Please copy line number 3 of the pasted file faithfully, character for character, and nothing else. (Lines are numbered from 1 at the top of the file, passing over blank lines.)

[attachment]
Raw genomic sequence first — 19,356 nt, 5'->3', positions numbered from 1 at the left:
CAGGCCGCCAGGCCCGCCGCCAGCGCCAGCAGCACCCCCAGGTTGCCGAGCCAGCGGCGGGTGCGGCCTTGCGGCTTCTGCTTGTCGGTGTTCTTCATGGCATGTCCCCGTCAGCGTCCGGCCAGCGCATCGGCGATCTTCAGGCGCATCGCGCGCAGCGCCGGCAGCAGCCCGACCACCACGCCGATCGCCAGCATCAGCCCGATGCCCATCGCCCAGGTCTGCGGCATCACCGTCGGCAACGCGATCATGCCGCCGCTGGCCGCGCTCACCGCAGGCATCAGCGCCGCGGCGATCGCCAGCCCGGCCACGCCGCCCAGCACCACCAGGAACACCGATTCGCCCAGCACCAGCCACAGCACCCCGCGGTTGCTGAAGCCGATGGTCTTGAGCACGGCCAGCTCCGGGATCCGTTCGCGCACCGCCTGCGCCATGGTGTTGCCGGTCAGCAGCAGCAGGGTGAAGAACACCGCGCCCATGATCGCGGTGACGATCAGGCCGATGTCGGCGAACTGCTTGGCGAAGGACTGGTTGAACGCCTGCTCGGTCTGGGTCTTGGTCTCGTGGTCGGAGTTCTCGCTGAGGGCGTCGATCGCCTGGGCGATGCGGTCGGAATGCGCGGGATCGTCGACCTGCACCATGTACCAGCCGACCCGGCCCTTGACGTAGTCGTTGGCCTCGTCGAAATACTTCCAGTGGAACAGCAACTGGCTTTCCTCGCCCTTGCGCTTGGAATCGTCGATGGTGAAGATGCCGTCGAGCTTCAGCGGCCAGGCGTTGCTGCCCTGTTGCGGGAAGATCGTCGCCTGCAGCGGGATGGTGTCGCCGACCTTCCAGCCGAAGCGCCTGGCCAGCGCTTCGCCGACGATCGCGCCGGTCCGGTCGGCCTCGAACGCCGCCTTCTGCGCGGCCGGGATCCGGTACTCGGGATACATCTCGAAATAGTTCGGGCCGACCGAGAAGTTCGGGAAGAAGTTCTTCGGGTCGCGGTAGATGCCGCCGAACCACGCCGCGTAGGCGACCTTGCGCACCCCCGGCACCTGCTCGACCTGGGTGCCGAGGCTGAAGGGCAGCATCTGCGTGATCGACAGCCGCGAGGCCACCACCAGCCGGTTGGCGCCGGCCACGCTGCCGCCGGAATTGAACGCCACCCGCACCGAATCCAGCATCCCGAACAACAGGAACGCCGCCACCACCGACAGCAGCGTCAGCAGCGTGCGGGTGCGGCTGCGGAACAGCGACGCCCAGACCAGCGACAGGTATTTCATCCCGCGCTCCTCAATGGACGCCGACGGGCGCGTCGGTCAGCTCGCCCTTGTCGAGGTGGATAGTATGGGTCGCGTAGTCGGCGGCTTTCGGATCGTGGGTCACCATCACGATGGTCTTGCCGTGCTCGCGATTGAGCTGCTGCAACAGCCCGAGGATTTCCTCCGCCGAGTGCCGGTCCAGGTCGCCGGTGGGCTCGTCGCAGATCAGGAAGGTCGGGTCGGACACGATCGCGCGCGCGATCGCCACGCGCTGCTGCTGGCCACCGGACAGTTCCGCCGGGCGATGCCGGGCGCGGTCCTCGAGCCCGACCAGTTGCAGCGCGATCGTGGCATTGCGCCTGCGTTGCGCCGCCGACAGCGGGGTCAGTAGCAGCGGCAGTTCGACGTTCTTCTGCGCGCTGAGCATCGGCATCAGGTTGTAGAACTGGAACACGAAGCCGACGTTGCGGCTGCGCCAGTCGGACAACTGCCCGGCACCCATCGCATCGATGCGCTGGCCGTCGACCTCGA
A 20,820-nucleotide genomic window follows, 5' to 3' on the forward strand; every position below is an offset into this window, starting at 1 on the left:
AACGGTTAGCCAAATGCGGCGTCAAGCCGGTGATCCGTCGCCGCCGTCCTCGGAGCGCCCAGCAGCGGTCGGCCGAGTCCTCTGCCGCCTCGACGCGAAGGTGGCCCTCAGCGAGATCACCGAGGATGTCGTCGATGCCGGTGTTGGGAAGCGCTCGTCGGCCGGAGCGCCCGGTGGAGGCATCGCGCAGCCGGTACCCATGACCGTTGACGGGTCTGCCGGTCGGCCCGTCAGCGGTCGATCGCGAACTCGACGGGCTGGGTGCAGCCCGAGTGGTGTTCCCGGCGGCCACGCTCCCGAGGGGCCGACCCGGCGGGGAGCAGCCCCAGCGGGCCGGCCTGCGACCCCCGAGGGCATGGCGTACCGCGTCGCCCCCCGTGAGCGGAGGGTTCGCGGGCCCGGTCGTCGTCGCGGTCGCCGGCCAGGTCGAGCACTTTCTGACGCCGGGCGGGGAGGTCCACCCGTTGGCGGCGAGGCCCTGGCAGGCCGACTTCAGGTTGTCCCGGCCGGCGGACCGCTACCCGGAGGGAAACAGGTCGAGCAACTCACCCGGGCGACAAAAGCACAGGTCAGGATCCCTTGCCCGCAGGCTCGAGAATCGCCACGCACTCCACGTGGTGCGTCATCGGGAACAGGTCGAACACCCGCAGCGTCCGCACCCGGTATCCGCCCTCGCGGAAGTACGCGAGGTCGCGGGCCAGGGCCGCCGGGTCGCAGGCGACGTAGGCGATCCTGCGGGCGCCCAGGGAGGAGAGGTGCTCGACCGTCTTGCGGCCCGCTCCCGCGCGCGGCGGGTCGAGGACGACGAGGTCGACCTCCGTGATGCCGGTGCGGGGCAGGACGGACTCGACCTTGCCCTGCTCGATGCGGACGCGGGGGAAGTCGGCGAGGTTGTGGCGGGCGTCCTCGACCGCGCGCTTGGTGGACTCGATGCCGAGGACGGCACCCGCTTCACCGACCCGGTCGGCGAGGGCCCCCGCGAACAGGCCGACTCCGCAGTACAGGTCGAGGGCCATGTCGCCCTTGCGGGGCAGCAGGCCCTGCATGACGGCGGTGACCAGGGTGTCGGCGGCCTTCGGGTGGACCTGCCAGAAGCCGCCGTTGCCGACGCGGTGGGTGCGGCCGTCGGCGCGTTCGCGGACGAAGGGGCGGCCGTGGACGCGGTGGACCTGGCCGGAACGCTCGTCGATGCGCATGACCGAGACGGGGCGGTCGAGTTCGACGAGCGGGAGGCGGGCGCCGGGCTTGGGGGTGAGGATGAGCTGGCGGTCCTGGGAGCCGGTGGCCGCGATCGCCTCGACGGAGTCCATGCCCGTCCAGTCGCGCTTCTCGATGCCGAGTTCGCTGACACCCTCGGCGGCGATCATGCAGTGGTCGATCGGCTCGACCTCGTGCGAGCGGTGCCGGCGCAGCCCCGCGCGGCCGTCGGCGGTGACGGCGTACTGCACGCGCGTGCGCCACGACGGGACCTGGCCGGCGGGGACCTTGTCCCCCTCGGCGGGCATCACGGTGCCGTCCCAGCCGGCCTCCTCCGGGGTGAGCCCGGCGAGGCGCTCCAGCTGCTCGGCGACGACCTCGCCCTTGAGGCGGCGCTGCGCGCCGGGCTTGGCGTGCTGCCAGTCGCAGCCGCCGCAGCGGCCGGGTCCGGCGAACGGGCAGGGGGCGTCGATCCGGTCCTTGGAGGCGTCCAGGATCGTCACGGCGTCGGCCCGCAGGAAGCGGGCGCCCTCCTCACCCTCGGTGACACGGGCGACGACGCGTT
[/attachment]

A 20,820-nucleotide genomic window follows, 5' to 3' on the forward strand; every position below is an offset into this window, starting at 1 on the left: